Gear heads love to mod their cars and shooting sports aficionados love to mod their guns. It makes sense then that Ashbury Precision Ordnance (APO) developed a unique modular firearm that enables user customization and changeability. Their SABER-FORSST Modular Rifle Chassis System lets one choose between interchangeable options for the gun's shoulder stock, center, and barrel/forend while sporting rails that accommodate non-proprietary accessories like sights.
I had the opportunity to fire one of the newest incarnations of the system, the ASW50. "ASW" stands for Asymmetric Warrior—asymmetric war is the kind of conflict where the combatants are not equal in resources and military power. Think guerrilla warfare. Think insurgency. The ASW50 is a long-range "precision tactical rifle" with manageable recoil and an easy trigger. It may look a little imposing, but with this rifle I was able to hit a spade-shaped target 300 yards away (and I'm no crack shot).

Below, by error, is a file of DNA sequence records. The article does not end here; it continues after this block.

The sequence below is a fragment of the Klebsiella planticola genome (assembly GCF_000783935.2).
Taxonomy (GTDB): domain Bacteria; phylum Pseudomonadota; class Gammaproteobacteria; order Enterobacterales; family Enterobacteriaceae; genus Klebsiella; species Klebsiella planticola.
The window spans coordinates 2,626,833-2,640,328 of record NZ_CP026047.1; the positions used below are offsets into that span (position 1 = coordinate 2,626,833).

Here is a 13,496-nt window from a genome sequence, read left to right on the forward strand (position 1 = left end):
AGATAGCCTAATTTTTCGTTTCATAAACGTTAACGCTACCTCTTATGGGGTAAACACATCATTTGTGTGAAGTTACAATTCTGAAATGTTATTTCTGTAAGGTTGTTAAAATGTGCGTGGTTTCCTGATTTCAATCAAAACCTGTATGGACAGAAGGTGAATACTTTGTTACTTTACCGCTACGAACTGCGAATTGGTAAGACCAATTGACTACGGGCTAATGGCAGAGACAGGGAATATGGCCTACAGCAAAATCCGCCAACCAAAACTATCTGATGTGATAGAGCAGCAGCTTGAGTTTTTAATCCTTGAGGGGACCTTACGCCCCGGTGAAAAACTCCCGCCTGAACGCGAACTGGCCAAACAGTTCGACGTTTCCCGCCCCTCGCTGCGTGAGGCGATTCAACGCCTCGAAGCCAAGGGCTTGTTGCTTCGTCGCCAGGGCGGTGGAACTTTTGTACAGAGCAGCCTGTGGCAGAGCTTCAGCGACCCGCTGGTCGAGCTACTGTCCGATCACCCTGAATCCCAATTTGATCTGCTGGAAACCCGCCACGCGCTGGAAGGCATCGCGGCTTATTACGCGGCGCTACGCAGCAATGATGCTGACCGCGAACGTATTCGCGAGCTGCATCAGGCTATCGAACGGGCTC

More interestingly, APO's parent company Ashbury International runs a Rapid Product Development Center that helps users bring customization to a whole new level. Firearm components, just like many other industrial products, are CAD drawn and CNC produced. If I had a brilliant idea for a new trigger mechanism or a maybe bump-firing butt-stock, I can send my sketch and concept to Ashbury's RPDC and have it made into a reality. I spotted several companies at SHOT that performed CNC machining or metal injection molding but Ashbury's was the only one that offered to manufacture products without pre-made CAD renderings.
Watch the video after the jump to learn more about APO's modular system and Rapid Product Development Center:
More from the SHOT Show 2012:
» First Impressions on the Slide Fire
» The Year of the Zombie
» Concealed Carry
» Kriss Systems' Vector Submachine Gun
» APO's Custom Firearms
Barbara Eldredge is a design writer and researcher living in New York City. An MFA candidate in SVA's Design Criticism program, Eldredge has spent the past year exploring the relationship between design, guns, museums and morality for her forthcoming master's thesis.